Complain about noise
Tuku amuamu mō ngā mahi turituri
Things you should know before you call:
- Your name won't be given out.
- Noise must be coming from a separate address to yours.
- Some levels of construction noise are allowed during the day – see when
construction and maintenance noise is permitted.
- Noise rules don't apply to unplanned emergency works, like water mains breaks.
- We can investigate noise from parked cars on private property (alarms, car stereos and engine revving).
Noise from moving vehicles
We don't monitor noise from moving vehicles like cars, trains, and aircraft.
What happens when I complain about noise?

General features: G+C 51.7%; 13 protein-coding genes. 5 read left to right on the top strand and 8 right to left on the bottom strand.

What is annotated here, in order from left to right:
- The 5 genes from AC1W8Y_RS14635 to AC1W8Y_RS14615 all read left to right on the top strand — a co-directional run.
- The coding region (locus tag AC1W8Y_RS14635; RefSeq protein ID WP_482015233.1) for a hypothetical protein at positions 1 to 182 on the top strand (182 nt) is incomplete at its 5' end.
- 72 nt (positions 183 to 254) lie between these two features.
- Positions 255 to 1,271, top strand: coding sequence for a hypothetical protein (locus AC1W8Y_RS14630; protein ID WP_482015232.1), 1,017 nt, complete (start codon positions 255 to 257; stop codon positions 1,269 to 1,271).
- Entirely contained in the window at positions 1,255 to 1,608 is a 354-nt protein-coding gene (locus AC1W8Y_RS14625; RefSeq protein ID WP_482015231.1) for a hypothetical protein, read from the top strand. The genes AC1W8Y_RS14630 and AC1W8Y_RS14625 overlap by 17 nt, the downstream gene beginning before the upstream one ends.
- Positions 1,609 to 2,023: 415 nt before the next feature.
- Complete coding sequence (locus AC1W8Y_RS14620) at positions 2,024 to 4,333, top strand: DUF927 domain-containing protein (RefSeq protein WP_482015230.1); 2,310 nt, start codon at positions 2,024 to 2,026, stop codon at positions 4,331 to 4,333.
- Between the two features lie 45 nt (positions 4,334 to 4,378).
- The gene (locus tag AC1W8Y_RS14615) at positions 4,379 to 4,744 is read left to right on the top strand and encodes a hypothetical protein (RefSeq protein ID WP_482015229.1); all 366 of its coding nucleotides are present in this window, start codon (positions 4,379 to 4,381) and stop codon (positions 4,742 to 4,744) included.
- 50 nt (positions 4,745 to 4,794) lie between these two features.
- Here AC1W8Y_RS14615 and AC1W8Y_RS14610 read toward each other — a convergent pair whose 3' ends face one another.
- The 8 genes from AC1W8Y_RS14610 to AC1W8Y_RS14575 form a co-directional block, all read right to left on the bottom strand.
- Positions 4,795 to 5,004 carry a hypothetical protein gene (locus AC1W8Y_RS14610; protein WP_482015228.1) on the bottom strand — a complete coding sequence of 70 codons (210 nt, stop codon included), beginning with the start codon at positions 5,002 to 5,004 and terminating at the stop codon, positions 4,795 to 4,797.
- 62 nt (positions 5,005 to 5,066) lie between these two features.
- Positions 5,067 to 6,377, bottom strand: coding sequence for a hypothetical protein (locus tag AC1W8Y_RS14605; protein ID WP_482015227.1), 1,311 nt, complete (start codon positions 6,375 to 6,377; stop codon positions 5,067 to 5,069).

When you make a noise complaint, we come out and investigate. This is why you need to make a complaint when the noise is happening.
To judge if the noise is excessive or not, we will consider:
- the time of day
- the type of noise.
We do not use any monitoring equipment to decide if the noise is excessive. However, we do use sound level meters to assess unreasonable noise. See
How do I know if noise is excessive or unreasonable?
If you make a noise complaint between 8am and 8pm (and this complaint is not already escalated or with specific instructions), we may ask you to call back in 30 minutes to confirm the noise is still occurring before we send someone out.
If we find the noise is too loud, we may issue an Excessive Noise Direction (END).
An END notice lasts for 72 hours. If there are more noise complaints during that time, we will visit the site again to determine if the noise is still excessive.
If we find the noise excessive for a second time within 72 hours, the enforcement officer and the police will seize the noise-offending equipment or issue a $500 fine.